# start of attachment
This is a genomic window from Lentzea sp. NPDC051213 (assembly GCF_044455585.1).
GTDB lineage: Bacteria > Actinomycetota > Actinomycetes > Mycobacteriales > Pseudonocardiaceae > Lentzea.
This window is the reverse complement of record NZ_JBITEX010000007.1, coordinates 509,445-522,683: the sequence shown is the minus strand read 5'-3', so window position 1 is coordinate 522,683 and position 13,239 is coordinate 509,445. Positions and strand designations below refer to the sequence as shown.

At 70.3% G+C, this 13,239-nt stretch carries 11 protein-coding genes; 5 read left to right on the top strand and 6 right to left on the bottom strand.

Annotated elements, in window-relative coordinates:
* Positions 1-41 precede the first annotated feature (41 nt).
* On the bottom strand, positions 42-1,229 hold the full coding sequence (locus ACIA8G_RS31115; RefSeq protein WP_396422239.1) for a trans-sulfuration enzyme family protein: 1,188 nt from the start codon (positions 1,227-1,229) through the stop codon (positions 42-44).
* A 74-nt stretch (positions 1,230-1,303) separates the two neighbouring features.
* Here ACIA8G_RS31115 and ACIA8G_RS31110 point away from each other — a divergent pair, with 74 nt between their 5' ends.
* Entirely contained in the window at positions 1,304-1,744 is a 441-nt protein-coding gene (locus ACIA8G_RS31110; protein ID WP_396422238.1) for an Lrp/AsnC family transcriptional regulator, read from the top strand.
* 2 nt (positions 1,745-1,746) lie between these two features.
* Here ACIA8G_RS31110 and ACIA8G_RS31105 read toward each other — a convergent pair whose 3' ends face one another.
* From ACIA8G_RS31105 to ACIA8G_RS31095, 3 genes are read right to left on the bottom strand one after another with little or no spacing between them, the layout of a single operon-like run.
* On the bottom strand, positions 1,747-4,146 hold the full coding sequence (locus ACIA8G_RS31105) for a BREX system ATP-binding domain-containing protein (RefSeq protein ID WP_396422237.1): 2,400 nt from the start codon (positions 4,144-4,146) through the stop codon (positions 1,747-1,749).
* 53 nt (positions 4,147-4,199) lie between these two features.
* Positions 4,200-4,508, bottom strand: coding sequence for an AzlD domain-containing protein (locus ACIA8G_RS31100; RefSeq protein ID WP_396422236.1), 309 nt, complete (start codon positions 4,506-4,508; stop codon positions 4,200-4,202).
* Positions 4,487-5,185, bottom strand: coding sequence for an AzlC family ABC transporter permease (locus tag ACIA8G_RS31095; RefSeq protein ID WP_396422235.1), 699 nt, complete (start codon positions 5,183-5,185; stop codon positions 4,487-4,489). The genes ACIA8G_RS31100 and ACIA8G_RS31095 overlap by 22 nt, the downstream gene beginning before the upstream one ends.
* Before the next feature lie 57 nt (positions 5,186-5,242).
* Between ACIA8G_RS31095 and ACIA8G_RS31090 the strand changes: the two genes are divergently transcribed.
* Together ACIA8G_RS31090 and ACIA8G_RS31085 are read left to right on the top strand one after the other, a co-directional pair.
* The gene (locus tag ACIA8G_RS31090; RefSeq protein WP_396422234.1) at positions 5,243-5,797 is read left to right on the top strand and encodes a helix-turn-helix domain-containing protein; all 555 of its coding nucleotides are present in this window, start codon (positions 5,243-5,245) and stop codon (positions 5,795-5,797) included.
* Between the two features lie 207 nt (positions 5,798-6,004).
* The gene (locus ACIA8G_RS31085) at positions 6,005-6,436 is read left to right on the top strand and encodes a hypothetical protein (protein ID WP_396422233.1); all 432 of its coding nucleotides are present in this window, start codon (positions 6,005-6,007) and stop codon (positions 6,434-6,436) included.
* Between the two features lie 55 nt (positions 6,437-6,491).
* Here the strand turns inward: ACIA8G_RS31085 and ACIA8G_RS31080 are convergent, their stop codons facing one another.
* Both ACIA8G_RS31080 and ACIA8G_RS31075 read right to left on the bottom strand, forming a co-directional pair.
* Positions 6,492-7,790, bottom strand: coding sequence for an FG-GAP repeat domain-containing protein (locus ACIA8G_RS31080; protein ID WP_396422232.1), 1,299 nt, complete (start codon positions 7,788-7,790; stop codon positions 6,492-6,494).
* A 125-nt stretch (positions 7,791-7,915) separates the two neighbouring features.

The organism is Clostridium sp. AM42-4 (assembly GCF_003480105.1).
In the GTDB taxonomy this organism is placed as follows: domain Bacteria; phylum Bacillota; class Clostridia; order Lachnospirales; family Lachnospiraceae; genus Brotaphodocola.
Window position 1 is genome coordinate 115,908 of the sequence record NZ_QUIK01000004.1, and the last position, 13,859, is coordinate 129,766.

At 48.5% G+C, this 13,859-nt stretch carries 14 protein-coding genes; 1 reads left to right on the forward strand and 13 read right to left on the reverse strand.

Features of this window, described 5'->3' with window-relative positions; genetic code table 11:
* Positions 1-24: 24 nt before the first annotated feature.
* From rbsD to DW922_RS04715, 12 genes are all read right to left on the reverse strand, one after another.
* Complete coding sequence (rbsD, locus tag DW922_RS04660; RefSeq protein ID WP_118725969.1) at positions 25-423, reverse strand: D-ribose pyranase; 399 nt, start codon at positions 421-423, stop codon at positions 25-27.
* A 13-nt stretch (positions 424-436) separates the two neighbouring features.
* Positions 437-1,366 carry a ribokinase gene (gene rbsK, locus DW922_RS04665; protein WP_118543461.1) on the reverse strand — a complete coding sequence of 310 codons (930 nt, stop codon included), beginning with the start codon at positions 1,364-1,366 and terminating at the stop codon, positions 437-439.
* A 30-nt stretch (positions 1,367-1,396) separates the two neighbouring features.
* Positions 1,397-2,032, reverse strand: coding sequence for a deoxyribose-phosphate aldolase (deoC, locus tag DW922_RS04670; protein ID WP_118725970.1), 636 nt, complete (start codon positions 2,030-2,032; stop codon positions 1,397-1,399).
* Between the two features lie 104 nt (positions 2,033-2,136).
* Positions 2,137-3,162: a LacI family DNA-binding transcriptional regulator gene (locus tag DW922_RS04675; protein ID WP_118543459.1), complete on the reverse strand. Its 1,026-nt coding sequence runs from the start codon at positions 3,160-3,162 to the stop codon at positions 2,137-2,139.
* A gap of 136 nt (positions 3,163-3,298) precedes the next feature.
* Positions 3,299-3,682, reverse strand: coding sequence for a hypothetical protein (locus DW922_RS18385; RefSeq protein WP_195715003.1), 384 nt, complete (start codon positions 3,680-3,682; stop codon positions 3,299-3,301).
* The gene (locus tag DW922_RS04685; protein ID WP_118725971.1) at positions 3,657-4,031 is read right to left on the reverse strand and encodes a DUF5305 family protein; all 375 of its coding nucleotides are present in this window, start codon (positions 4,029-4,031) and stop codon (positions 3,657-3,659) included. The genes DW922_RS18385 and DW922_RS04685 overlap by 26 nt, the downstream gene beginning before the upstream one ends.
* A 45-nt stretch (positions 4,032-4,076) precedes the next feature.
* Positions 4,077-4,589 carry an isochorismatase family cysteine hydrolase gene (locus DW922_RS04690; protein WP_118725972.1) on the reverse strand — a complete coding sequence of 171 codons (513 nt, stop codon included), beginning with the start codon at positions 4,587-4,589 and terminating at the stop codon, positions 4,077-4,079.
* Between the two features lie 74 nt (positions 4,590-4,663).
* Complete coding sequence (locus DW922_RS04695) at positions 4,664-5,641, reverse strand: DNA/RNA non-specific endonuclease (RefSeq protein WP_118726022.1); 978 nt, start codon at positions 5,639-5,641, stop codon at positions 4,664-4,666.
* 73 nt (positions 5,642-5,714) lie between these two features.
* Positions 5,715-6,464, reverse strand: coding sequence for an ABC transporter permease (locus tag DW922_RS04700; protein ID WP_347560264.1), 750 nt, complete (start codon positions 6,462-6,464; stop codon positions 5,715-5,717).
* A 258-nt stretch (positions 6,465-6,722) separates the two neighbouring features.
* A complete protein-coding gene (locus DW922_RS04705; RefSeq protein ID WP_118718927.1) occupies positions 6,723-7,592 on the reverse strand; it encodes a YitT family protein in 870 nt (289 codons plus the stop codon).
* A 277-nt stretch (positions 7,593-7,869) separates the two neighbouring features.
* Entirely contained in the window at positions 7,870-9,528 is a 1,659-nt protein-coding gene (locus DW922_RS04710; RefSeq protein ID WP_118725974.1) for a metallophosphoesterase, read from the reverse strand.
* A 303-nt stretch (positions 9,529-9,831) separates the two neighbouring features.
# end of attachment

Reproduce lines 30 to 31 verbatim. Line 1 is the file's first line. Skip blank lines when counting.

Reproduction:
In the GTDB taxonomy this organism is placed as follows: domain Bacteria; phylum Bacillota; class Clostridia; order Lachnospirales; family Lachnospiraceae; genus Brotaphodocola.
Window position 1 is genome coordinate 115,908 of the sequence record NZ_QUIK01000004.1, and the last position, 13,859, is coordinate 129,766.